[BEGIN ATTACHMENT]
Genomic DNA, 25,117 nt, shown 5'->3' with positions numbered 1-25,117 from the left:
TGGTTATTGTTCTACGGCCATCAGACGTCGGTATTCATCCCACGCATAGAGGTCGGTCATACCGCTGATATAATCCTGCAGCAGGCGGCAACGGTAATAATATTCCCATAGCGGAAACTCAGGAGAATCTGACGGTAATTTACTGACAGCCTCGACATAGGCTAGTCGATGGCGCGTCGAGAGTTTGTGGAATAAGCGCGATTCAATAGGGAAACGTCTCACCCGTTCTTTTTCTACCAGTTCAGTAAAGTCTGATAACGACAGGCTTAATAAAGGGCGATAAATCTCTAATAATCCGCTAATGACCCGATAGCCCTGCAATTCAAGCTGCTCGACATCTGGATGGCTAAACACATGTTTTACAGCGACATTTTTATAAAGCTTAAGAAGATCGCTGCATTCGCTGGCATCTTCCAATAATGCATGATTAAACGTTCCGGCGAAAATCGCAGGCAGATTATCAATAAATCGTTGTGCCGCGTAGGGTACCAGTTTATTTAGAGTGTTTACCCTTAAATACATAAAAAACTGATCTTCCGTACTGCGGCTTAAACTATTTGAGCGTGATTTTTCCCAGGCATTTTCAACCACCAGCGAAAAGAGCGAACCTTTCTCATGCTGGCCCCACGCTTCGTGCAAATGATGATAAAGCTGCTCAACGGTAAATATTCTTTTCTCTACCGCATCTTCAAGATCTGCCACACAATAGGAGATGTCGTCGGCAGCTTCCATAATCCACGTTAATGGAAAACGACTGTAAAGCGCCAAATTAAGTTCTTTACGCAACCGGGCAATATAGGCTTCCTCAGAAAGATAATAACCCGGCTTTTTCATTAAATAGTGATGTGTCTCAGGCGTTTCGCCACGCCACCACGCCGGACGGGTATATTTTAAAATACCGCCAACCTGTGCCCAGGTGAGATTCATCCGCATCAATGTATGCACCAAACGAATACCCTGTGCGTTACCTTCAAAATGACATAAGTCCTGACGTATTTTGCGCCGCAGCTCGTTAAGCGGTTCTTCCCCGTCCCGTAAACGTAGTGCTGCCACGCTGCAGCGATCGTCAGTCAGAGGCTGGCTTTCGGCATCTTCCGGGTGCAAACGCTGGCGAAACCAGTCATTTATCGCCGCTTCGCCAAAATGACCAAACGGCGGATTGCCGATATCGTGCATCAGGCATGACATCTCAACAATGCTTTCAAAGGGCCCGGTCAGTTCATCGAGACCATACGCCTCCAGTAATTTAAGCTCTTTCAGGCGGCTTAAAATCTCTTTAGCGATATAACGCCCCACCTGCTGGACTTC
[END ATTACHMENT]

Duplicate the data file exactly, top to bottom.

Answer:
Genomic DNA, 25,117 nt, shown 5'->3' with positions numbered 1-25,117 from the left:
TGGTTATTGTTCTACGGCCATCAGACGTCGGTATTCATCCCACGCATAGAGGTCGGTCATACCGCTGATATAATCCTGCAGCAGGCGGCAACGGTAATAATATTCCCATAGCGGAAACTCAGGAGAATCTGACGGTAATTTACTGACAGCCTCGACATAGGCTAGTCGATGGCGCGTCGAGAGTTTGTGGAATAAGCGCGATTCAATAGGGAAACGTCTCACCCGTTCTTTTTCTACCAGTTCAGTAAAGTCTGATAACGACAGGCTTAATAAAGGGCGATAAATCTCTAATAATCCGCTAATGACCCGATAGCCCTGCAATTCAAGCTGCTCGACATCTGGATGGCTAAACACATGTTTTACAGCGACATTTTTATAAAGCTTAAGAAGATCGCTGCATTCGCTGGCATCTTCCAATAATGCATGATTAAACGTTCCGGCGAAAATCGCAGGCAGATTATCAATAAATCGTTGTGCCGCGTAGGGTACCAGTTTATTTAGAGTGTTTACCCTTAAATACATAAAAAACTGATCTTCCGTACTGCGGCTTAAACTATTTGAGCGTGATTTTTCCCAGGCATTTTCAACCACCAGCGAAAAGAGCGAACCTTTCTCATGCTGGCCCCACGCTTCGTGCAAATGATGATAAAGCTGCTCAACGGTAAATATTCTTTTCTCTACCGCATCTTCAAGATCTGCCACACAATAGGAGATGTCGTCGGCAGCTTCCATAATCCACGTTAATGGAAAACGACTGTAAAGCGCCAAATTAAGTTCTTTACGCAACCGGGCAATATAGGCTTCCTCAGAAAGATAATAACCCGGCTTTTTCATTAAATAGTGATGTGTCTCAGGCGTTTCGCCACGCCACCACGCCGGACGGGTATATTTTAAAATACCGCCAACCTGTGCCCAGGTGAGATTCATCCGCATCAATGTATGCACCAAACGAATACCCTGTGCGTTACCTTCAAAATGACATAAGTCCTGACGTATTTTGCGCCGCAGCTCGTTAAGCGGTTCTTCCCCGTCCCGTAAACGTAGTGCTGCCACGCTGCAGCGATCGTCAGTCAGAGGCTGGCTTTCGGCATCTTCCGGGTGCAAACGCTGGCGAAACCAGTCATTTATCGCCGCTTCGCCAAAATGACCAAACGGCGGATTGCCGATATCGTGCATCAGGCATGACATCTCAACAATGCTTTCAAAGGGCCCGGTCAGTTCATCGAGACCATACGCCTCCAGTAATTTAAGCTCTTTCAGGCGGCTTAAAATCTCTTTAGCGATATAACGCCCCACCTGCTGGACTTC